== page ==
High-volume ventricular tachycardia (VT) ablationists are often asked what their chosen “technique” is for VT ablation. Should VT be induced and mapped during tachycardia, or should a substrate-based approach be undertaken instead?
The inherent problem in this question is that every patient, every VT, and every scar are different. As physicians, we like to have clear “black or white” answers to clinical questions and to be able to state that the “right way” to do a procedure is “X”—in effect, do A, B, and C, and you will obtain the same result every time. However, the reality is that the difference between success and failure in a highly complex VT ablation may come down to experience and the willingness to think about all of the possible critical regions for a given VT or VTs, in a given scar, in a given substrate, in a given patient.
VT doesn’t always behave rationally. A VT that exits on the epicardial lateral left ventricle (LV) may have perfect pacemaps on the endocardial septal LV but have a critical isthmus in the midmyocardial anterior LV, for example.1 As Sohinki et al.2 note in this issue of The Journal of Innovations in Cardiac Rhythm Management, we electrophysiologists generally like to label VT origin by the 12-lead electocardiogram morphology. However, QRS morphology only informs us of the exit site, and ablation that is performed near an exit may not in fact yield lesions located anywhere near the critical isthmus in a large scar.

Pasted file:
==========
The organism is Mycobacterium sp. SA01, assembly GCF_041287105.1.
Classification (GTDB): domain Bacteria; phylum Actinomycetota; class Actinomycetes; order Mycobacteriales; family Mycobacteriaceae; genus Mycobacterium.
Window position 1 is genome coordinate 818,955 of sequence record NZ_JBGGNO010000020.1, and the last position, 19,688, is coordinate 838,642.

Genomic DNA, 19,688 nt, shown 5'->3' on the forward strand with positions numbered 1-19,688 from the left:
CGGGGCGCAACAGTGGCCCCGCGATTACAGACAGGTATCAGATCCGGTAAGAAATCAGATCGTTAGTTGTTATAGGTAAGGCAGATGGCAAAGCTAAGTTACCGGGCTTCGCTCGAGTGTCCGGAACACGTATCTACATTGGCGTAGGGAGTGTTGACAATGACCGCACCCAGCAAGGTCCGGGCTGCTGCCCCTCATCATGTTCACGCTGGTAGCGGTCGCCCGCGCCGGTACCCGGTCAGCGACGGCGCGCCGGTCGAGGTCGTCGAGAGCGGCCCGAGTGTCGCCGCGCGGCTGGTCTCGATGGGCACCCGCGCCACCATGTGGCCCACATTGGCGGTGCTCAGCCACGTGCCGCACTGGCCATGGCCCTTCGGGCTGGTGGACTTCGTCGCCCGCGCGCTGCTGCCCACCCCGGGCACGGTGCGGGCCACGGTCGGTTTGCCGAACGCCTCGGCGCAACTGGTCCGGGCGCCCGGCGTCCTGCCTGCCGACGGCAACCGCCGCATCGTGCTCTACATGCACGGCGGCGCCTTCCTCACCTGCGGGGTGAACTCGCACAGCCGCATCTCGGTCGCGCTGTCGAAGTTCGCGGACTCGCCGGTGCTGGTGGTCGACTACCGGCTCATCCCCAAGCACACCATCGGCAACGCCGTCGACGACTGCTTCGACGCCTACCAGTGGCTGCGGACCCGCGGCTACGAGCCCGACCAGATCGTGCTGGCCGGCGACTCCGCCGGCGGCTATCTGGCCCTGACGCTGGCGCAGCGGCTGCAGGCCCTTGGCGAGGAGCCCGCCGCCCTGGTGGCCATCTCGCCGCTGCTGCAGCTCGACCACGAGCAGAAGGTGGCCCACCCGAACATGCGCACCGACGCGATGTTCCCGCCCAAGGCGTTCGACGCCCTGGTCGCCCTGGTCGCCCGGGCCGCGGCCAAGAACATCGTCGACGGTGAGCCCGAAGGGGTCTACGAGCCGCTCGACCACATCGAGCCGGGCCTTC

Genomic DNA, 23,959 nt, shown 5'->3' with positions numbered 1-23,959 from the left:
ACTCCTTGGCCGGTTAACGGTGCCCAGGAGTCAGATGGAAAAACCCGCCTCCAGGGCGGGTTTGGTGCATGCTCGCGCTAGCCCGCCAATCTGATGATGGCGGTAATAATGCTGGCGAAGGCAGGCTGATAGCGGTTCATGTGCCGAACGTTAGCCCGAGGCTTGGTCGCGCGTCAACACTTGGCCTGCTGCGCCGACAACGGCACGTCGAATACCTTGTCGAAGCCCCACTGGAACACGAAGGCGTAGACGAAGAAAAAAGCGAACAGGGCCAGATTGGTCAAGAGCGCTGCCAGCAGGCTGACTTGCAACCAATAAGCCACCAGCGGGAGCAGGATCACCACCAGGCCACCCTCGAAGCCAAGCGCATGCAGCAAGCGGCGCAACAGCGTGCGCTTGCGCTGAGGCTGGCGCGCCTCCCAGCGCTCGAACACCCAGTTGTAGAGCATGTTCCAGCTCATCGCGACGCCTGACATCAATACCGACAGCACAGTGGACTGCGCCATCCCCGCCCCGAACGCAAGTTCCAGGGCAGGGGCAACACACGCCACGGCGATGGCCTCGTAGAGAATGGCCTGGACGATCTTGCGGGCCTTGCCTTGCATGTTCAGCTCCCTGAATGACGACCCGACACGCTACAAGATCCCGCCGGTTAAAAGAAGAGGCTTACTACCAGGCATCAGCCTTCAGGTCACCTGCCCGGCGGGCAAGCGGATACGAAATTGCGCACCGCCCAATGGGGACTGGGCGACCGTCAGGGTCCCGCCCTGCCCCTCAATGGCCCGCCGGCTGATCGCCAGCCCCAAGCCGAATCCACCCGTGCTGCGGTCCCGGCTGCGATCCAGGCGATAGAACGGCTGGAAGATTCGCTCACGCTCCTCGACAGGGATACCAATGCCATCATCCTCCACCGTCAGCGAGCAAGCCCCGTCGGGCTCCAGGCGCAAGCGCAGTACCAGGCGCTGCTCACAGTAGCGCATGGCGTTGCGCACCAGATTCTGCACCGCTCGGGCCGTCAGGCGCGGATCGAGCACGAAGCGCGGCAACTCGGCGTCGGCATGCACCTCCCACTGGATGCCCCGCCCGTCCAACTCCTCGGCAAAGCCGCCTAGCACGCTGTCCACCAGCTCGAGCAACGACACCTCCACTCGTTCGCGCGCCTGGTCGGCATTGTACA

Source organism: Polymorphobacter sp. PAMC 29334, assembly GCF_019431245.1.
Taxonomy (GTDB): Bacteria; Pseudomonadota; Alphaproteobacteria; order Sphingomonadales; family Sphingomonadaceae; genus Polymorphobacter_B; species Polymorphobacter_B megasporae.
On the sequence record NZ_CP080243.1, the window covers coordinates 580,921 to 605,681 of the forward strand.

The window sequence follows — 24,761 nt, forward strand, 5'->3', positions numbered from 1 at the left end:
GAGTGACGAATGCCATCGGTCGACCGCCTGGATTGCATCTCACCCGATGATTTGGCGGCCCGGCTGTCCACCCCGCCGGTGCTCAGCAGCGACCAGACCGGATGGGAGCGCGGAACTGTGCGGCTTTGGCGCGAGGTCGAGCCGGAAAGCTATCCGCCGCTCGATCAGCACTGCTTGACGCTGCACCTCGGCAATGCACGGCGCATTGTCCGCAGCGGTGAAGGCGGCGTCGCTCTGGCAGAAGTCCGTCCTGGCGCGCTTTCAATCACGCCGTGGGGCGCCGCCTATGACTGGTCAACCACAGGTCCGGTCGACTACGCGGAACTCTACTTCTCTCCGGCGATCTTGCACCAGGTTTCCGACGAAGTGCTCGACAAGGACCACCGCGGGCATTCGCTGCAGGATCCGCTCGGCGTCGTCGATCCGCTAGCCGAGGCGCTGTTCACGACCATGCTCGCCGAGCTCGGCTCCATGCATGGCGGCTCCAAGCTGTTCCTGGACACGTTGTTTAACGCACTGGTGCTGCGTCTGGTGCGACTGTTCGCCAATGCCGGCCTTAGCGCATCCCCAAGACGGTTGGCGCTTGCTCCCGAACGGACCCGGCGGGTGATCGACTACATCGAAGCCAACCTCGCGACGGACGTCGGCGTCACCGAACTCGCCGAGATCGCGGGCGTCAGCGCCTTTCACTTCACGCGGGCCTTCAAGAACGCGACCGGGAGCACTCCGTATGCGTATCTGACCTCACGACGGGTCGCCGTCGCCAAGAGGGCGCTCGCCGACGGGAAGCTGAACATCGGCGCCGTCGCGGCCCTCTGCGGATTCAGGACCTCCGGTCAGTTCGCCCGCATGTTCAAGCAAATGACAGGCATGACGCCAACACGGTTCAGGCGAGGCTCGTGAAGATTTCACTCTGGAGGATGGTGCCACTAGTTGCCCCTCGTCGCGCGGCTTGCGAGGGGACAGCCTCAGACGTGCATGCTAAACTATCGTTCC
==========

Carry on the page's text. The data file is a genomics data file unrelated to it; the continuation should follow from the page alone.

Regardless of whether mapping in VT or employing a purely substrate-based approach, without the performance of comprehensive mapping, critical regions may be missed. Sohinki et al.2 are correct when they state that right ventricular mapping is often overlooked but is essential for septal and inferior scars. Additional regions such as the periaortic valve area,3 intracavitary structures (papillary muscles), the coronary venous system,4 and the epicardium are frequently missed or disregarded.
Additionally, new techniques can often elucidate substrates not seen with standard voltage mapping. Isochronal late-activation mapping5 and alternate wavefronts6 are techniques that can be used to further delineate critical regions of VT circuits after comprehensive substrate mapping fails to localize the critical region and when the use of VT mapping is not feasible.
In the end, there is no “right way” to ablate VT. Often times, a combination of substrate and VT mapping is required. Comprehensive mapping, operator experience, and a thoughtful assessment of the data available can lead to improved outcomes.